With apologies for the rather pregnant pause between 'So where did last week go? Part 1' and this continuation, may I just remind you, dear reader, of where we were:
...So I bumbled out of the restaurant (N relieving me of some of my bags) and scooted off down to House of Fraser, which was the one shop I had originally intended to go to. I had about 10 minutes at best to pop in and then grab a cab for the station. As I hurtled through the cosmetics on the ground floor, heading for the lift, a voice called out 'Have you got a minute?'....
...well, I had about ten, as I said. I really didn't have any to waste on a sales assistant, standing slightly forlornly by his stand, eyes begging me to respond. I guess it must have been the drink and my general good humour which made me give in to his request. 'Just one minute' I said, trying to sound firm. 'yes, just one minute' he confirmed, unconvincingly. He looked like a throw-back to some early eighties pop band: all dark spikey hair, high cheekbones and pale face. Camp as a row of tents too - but then I guess that goes with the territory if you're a bloke flogging women's cosmetics. I can't see N rushing for that one. I edged towards him, a tad nervously. What was I about to be screwed for? (I knew I would be, I always am). He asked to see my nails. Oh God, no. Not my nails. As he perused the skin on the back of my hands, parched as a pygmy's arse, I found myself muttering excuses - 'I do a lot of gardening, you know' - for the dark lines of dirt under my unpolished, shabby fingernails. Having thought I'd dressed quite well that day, I suddenly found myself feeling decidedly un-glamourous. He pounced on the gardening bit saying how he had just the thing for my 'gardener's hands' (think Carol Klein). Oh-oh, I thought. Fell right into that one. I glanced at his own fair delicate digits (decidedly more feminine than my own) and suddenly spotted the unnervingly shiny nails glinting in the store lights. Didn't seem quite right on a bloke. He continued burbling away while I took in some more details. Strange accent. Where was he from? Then I noticed his lapel badge pinned to his black shirt - 'Vlad'. So, a Russian then. Or something equally exotic for House of Fraser on a wet Tuesday afternoon in Manchester. He smelt a bit. I felt like trying to sell him some deodorant. Obviously the stress of the job coming out. He wittered on endlessly with much false jollity and I'd hardly noticed he was rubbing away at my nails with a natty buffer thingy and producing quite startling results. I mean, I have a drawerful of nail buffers which Father Christmas keeps giving me - but this was something else. I was hooked. Help. I suddenly found myself dishing out cash for the set - buffer, nail file, cuticle oil, hand cream. A gardener's dream. He was right. Sensing blood, he moved in with the speed and accuracy of a Great White, sharp glisteningly white teeth barely veiled behind those pale lips. The clock ticked. He thrust a hand mirror in my face and asked me which of the wrinkle sets under my eyes looked the worst. I said they both looked as bad as eachother (should get to bed earlier). In an instant he was ripping open a new box, reassuring me that the volume of cream inside (10 times the amount of a normal eye cream) justified the price. I supposed he had a point. He then hooked a small amount of unguent out of the pot with his ring finger in the swift deft way that only those flogging creams to poor fools like me can muster and started dabbing it, rather intimately, around my right eye. I felt tingling (that was the ginseng, he assured me). It felt nice. He shoved the mirror in my face again and asked if I could spot the difference. No, I , said. I couldn't. But it was a nice sensation, and it was my birthday, so I parted with my cash in a happy, it's-my-birthday-and-I'll-do-what-I-want-to kind of way. Then realised I had precisely eight minutes to catch my train on the other side of Manchester. I rushed out of the store, abandoning the reason for my original entry therein, and hailed a cab. I threw him the money ('keep the change') at the traffic lights and ran into the station, casting around to see which platform I needed for the Buxton train. I flung myself at it, sat down in the first empty seat I could find and the wheels started rolling within about 10 seconds of my sitting down. Another precision operation from Yours Truly where, in my life, every second literally counts.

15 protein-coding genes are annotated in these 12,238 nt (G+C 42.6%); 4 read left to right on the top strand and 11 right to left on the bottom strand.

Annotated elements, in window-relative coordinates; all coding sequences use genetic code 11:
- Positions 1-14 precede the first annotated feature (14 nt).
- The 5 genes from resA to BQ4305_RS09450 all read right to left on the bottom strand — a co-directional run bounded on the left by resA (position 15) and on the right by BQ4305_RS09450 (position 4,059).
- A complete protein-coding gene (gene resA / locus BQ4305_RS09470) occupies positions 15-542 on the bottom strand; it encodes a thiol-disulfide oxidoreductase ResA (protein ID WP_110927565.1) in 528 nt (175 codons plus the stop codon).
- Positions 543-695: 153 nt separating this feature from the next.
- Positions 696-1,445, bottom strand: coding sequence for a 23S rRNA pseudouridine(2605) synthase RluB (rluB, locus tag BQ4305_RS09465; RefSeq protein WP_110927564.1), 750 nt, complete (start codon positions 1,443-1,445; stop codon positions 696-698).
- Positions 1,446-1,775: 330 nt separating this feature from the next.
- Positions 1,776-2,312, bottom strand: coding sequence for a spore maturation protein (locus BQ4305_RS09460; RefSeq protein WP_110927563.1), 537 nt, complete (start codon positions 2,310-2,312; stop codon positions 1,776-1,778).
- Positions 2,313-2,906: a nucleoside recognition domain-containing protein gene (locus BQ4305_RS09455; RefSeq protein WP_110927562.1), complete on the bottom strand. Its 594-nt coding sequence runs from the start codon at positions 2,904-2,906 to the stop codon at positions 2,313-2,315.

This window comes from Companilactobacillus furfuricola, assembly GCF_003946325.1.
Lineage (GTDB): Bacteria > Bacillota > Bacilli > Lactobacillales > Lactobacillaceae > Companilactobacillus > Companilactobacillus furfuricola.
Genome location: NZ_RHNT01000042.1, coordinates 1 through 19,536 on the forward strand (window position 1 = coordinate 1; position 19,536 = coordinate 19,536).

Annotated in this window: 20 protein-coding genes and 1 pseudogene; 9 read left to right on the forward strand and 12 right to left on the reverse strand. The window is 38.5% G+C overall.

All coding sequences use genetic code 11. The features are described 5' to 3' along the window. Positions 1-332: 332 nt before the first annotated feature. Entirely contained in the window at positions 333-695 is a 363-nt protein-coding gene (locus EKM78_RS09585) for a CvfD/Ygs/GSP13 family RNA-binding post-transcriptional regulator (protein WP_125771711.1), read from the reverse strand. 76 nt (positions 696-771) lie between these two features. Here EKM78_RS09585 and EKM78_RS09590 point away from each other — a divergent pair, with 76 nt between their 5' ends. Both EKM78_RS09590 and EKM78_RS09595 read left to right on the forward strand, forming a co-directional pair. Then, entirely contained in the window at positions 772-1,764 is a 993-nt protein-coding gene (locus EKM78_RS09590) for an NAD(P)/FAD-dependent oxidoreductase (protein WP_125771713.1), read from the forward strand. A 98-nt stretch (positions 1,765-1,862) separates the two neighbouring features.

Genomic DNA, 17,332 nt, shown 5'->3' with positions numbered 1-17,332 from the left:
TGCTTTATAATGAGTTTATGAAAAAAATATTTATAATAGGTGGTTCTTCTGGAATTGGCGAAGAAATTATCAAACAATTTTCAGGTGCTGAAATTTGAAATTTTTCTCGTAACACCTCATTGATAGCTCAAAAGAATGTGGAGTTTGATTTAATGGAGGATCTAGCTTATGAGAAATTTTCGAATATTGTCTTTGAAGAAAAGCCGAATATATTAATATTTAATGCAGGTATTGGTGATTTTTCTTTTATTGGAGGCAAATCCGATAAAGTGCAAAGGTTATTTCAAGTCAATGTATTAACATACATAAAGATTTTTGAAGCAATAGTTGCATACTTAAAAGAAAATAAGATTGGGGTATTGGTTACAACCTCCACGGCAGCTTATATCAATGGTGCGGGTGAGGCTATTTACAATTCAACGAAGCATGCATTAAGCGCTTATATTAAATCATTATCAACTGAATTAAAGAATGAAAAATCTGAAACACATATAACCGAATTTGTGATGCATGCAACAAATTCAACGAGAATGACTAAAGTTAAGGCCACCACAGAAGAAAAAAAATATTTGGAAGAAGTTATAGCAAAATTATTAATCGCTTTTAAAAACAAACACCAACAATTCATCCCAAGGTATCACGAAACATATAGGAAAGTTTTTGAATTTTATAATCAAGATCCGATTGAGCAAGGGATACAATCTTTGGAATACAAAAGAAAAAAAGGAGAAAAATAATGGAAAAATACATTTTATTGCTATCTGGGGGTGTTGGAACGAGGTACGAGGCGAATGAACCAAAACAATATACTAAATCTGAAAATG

Feeling faintly smug, with the thought of dinner with friends still to come, I whipped out my newly acquired super-buffer and enjoyed a happy half hour filing and buffing and creaming my gardener's hands into something closely ressembling Christy Turlington's. I felt a bit girly, but sod it, it was my birthday, after all. Vlad would be proud of me (as he giggled all the way to the bank).
(to be continued)